An excellent model of cooperation between institutions comes from Tunisia and is translated into a full-fledged Islamic Microfinance institution named Zitouna Tamkeen.[33] As a result of the collaboration between the Islamic development bank, Zitouna Bank, and other partners, this institution aims to promote the financial and economic inclusion of young Tunisian graduates and disadvantaged populations. Based on the Economic Empowerment concept, Zitouna Tamkeen, hopes to participate in the economic integration of disadvantaged groups through Islamic Microfinance, promoting the initiative and supporting self-employment projects. The economic empowerment concept tends to develop poor people’s capacities to participate, negotiate, influence, control, and have responsible enterprises that have the impact of changing their lives.

Economic empowerment is considered as introducing the transition from relief, assistance, and aid approach to a support and development approach. In 2016, Zitouna Tamkeen Microfinance, in partnership with the private “Delice Group,” launched an innovative project through a program named “gate of milk; lever of regional development.[34] The project aims at enhancing and supporting the productive capacity of small farmers by providing training workshops and technical accompaniment services in the field of dairy cows. It will also help small-scale agricultural projects by financing the purchase of cows, milking equipment, and milk-cooling tanks. Through a participative approach to micro-enterprises for family farming, this pilot project mainly targets vulnerable groups of small cattle breeders. The focus of the project is primarily oriented through high skilled persons, unemployed, job seekers, and rural women.


Limiting the activities of the Islamic Financial institutions in only supporting SMEs could affect their sustainability model. In fact, in the absence of interest, these institutions need to diversify their activities in order to generate more funds by financing colossal projects. Among the essential benefits of the Islamic banking system, we can mention its contribution to bringing benefits to all strata of society. One of the important Islamic financial institutions funding large enterprises and big projects is located in the Sultanate of Oman. In 2017, the branch of Bank Muscat and the pioneer of Islamic banking in Oman, Meethaq, allocated more than OMR30 million to finance and set up the Islamic project “Osool Poultry” at Al Ghaftain in Al Wusta region.[35] By collaborating with the Osool Poultry project, the Islamic financial institution Meethaq contributed to guarantee food security in the country, offering savings in foreign exchange, favoring economic diversification in the Sultanate and maintaining the economic development of the country. This partnership also led to the development of Omani skills and generated the creation of employment opportunities in the agricultural sector.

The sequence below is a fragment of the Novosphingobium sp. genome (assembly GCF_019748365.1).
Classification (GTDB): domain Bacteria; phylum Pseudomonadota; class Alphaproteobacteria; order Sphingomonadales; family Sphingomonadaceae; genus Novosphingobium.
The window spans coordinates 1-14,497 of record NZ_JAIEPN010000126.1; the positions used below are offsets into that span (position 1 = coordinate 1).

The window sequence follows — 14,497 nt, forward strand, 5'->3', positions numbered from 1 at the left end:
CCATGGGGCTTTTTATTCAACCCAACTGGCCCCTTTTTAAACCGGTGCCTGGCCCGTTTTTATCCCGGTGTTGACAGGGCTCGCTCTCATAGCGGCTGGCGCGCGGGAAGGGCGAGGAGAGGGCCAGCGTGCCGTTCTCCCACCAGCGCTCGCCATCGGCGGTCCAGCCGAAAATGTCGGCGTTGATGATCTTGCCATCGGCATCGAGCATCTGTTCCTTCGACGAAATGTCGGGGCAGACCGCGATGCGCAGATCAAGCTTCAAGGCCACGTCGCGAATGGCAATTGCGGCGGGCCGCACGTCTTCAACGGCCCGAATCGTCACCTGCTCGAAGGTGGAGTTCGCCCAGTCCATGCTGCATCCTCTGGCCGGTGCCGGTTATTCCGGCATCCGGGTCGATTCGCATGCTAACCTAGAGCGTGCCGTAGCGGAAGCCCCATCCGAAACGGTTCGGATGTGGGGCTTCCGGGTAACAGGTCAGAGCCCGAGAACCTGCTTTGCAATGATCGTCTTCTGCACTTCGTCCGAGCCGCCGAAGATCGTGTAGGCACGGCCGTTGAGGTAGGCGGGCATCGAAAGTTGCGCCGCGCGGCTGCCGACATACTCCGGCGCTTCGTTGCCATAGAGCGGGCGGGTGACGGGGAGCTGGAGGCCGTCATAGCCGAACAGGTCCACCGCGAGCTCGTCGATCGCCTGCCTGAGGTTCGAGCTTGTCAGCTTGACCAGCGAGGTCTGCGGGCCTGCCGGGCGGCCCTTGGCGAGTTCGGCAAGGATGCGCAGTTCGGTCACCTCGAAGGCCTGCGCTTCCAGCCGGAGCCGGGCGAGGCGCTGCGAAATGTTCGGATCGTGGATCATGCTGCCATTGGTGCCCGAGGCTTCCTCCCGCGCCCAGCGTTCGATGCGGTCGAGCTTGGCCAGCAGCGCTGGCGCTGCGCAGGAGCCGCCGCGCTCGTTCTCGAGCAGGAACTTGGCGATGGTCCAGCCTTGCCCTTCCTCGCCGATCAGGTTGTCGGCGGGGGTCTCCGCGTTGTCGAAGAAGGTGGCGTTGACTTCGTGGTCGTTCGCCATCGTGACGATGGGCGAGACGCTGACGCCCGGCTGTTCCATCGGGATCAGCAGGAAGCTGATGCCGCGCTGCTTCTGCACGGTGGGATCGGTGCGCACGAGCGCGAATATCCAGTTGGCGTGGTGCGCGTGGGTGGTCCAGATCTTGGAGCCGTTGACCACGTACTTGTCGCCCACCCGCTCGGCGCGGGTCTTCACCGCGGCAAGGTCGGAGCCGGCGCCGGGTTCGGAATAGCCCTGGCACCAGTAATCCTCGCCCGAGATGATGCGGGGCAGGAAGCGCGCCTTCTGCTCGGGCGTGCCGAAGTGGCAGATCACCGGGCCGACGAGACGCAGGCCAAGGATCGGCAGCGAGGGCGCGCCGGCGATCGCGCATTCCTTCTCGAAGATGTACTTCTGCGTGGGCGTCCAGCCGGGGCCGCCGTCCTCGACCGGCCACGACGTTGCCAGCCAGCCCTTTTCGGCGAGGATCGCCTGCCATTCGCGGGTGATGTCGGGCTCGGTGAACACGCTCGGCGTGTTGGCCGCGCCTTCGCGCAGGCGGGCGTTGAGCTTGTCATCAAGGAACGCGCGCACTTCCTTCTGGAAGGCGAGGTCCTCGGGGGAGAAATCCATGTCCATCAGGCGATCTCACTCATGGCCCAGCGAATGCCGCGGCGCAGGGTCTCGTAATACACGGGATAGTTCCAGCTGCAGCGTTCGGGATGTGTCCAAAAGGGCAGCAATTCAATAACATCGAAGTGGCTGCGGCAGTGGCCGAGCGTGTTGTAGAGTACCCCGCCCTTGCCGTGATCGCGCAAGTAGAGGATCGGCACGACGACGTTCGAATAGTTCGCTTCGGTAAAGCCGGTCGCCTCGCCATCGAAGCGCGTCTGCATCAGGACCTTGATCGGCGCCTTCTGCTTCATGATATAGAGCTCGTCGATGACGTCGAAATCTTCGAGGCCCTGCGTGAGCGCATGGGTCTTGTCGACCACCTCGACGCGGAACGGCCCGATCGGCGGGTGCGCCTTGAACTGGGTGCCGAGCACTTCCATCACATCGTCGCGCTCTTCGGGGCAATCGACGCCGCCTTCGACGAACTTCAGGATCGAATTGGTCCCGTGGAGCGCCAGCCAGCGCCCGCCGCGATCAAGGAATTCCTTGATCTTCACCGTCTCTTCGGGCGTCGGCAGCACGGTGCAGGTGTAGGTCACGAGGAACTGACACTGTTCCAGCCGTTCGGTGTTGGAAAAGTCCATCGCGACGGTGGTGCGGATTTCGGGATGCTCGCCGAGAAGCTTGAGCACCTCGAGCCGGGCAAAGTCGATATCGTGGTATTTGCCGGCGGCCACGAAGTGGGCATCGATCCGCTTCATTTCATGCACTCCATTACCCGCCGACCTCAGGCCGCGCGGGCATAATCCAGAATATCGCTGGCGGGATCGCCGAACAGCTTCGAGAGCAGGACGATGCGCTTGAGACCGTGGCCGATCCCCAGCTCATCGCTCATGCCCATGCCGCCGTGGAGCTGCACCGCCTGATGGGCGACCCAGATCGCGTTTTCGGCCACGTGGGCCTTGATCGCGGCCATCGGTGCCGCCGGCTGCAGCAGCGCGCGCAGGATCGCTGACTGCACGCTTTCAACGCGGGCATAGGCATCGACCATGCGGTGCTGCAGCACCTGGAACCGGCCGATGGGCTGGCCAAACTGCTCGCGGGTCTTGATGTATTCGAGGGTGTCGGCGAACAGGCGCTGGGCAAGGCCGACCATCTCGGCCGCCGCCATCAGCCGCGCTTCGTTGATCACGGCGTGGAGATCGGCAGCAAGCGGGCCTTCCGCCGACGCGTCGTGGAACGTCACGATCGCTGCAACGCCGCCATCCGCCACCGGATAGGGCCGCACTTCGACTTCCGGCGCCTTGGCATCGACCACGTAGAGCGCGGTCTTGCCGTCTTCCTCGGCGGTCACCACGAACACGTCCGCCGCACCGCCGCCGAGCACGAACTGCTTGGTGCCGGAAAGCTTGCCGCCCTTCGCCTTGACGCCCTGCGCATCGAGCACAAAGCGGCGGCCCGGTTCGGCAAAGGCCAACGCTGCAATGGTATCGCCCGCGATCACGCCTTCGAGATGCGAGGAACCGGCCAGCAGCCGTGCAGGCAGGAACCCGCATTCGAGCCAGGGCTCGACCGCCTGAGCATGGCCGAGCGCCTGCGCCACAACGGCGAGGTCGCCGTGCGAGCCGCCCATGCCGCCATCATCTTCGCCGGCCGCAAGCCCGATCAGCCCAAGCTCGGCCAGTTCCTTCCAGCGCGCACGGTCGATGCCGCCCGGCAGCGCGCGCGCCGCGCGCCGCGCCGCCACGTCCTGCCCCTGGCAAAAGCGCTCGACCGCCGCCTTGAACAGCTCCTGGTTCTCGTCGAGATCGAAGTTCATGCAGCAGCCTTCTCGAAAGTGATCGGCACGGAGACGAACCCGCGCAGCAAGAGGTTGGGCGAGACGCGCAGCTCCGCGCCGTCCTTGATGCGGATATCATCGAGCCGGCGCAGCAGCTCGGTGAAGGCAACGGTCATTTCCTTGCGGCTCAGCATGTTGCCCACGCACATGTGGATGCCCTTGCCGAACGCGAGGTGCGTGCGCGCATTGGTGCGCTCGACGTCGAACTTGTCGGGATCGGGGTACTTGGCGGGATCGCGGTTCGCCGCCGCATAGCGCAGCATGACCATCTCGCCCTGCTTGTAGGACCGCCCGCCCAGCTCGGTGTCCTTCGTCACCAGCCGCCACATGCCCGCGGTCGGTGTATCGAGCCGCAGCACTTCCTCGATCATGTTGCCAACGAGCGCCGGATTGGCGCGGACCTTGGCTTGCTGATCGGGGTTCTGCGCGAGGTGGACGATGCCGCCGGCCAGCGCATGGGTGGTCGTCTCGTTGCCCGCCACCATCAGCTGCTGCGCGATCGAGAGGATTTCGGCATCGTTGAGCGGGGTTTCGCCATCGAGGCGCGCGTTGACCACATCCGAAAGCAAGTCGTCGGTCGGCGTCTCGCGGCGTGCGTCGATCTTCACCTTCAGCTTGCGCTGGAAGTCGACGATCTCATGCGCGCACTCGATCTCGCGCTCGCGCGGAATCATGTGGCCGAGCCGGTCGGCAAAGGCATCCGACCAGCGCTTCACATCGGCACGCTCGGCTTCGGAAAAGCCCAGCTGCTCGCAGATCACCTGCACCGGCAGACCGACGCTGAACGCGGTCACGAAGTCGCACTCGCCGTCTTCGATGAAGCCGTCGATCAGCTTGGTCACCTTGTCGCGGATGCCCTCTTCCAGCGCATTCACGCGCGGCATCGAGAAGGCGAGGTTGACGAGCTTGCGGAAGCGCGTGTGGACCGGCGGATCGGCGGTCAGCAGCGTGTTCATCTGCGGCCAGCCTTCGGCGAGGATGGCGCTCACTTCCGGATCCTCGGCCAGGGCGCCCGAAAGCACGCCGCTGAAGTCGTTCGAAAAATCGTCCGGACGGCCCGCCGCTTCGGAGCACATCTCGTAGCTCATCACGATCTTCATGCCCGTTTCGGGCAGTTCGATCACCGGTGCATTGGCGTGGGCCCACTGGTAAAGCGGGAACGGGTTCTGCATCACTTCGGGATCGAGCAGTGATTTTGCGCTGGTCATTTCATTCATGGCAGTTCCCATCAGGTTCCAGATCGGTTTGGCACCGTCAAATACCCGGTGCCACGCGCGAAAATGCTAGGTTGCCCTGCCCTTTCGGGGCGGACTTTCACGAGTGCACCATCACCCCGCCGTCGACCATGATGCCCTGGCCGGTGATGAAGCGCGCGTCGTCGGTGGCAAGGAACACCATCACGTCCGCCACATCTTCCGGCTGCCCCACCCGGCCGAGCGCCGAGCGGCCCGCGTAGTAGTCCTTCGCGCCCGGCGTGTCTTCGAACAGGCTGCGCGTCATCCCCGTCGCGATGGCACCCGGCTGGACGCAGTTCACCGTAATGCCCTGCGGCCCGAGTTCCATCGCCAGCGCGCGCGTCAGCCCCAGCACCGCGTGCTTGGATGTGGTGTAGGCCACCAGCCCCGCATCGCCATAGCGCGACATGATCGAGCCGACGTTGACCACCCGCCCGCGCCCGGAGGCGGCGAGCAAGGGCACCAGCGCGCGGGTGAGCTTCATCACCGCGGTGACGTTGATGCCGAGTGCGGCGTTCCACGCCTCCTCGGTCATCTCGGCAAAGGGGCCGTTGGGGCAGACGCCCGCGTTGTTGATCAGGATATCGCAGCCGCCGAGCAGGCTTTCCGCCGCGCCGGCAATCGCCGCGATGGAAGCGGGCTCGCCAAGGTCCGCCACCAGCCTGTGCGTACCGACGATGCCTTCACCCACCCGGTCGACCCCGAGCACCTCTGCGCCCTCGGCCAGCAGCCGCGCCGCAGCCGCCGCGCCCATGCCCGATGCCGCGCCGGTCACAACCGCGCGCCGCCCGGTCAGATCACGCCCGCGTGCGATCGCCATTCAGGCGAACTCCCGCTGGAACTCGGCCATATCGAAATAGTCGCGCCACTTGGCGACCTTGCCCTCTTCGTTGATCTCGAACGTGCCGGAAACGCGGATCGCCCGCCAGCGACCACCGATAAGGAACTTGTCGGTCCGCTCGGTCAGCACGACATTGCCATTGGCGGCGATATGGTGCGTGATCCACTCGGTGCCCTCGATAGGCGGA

Also, in 2017, Bank Muscat’s Islamic banking window Meethaq signed an agreement with A’Saffa Foods Company valued at RO 31.5 million.[36] The partnership will allow the company to finance its expansion plans. The long-term financing of the expansion project will make a significant contribution to Oman’s food sufficiency, food security, and economic diversification.

Recently in 2018, Meethaq for Islamic finance signed Shari’a compliant term finance agreements with Muscat National Development and Investment Company.[37] The term finance agreements valued at RO 16 million will serve to build an upscale three-star hotel in Muscat and a crew-reporting terminal at the Muscat airport. Muscat National Development and Investment Company (ASAAS) is a closed joint- stock company composed of governmental entities. By making such an agreement, it showed the importance of initiating and developing economically sustainable projects. Also, such cooperation and partnership between the public and private sectors will enhance the government’s efforts to achieve the desired economic diversification.

By signing an interesting number of agreements with diverse private and public partners, the Omani Islamic Financial institution, Meethaq, has crossed a milestone of over RO1bn in assets in only four years of operations.[38] It appears that this institution plays a leadership position in Oman and contributes significantly to the growth and development of the Sultanate’s economy. Another excellent example showing the capacity of the Islamic financial institution to finance important and consequent projects comes from the Sultanate of Oman.

In 2017, Oman Educational Services (OES) and Alizz Islamic Bank made a Sharia-compliant financing agreement permitting the expansion of the German University of Technology in Oman (GUtech) ’s facilities and student accommodation.[39] This kind of partnership demonstrates the role that can play Financial Islamic institutions in supporting the growth of the nations in general and the educational sector in particular.